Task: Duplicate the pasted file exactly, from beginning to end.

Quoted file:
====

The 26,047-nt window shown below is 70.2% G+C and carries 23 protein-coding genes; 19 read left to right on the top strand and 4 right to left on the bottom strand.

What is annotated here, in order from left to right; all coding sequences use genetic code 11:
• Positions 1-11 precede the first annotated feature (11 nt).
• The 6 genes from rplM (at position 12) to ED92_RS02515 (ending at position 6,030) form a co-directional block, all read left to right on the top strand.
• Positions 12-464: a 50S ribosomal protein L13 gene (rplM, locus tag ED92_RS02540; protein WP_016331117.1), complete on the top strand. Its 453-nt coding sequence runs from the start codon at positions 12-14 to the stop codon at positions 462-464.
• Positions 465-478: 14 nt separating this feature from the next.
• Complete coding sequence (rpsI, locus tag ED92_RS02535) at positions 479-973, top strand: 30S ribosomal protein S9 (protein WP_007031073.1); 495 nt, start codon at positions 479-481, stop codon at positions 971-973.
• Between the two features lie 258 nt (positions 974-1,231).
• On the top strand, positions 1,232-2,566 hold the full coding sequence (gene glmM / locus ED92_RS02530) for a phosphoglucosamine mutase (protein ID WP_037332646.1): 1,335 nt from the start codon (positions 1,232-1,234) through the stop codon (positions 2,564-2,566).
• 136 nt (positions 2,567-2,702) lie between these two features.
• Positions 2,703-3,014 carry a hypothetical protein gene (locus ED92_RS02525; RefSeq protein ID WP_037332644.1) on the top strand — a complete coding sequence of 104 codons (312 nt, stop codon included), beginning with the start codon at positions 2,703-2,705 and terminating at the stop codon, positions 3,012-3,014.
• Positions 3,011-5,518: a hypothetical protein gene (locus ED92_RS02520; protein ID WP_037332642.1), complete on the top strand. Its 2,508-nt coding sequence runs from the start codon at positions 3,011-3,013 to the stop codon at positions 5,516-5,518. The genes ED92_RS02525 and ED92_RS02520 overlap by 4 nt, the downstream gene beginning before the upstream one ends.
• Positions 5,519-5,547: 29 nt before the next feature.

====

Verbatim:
The 26,047-nt window shown below is 70.2% G+C and carries 23 protein-coding genes; 19 read left to right on the top strand and 4 right to left on the bottom strand.

What is annotated here, in order from left to right; all coding sequences use genetic code 11:
• Positions 1-11 precede the first annotated feature (11 nt).
• The 6 genes from rplM (at position 12) to ED92_RS02515 (ending at position 6,030) form a co-directional block, all read left to right on the top strand.
• Positions 12-464: a 50S ribosomal protein L13 gene (rplM, locus tag ED92_RS02540; protein WP_016331117.1), complete on the top strand. Its 453-nt coding sequence runs from the start codon at positions 12-14 to the stop codon at positions 462-464.
• Positions 465-478: 14 nt separating this feature from the next.
• Complete coding sequence (rpsI, locus tag ED92_RS02535) at positions 479-973, top strand: 30S ribosomal protein S9 (protein WP_007031073.1); 495 nt, start codon at positions 479-481, stop codon at positions 971-973.
• Between the two features lie 258 nt (positions 974-1,231).
• On the top strand, positions 1,232-2,566 hold the full coding sequence (gene glmM / locus ED92_RS02530) for a phosphoglucosamine mutase (protein ID WP_037332646.1): 1,335 nt from the start codon (positions 1,232-1,234) through the stop codon (positions 2,564-2,566).
• 136 nt (positions 2,567-2,702) lie between these two features.
• Positions 2,703-3,014 carry a hypothetical protein gene (locus ED92_RS02525; RefSeq protein ID WP_037332644.1) on the top strand — a complete coding sequence of 104 codons (312 nt, stop codon included), beginning with the start codon at positions 2,703-2,705 and terminating at the stop codon, positions 3,012-3,014.
• Positions 3,011-5,518: a hypothetical protein gene (locus ED92_RS02520; protein ID WP_037332642.1), complete on the top strand. Its 2,508-nt coding sequence runs from the start codon at positions 3,011-3,013 to the stop codon at positions 5,516-5,518. The genes ED92_RS02525 and ED92_RS02520 overlap by 4 nt, the downstream gene beginning before the upstream one ends.
• Positions 5,519-5,547: 29 nt before the next feature.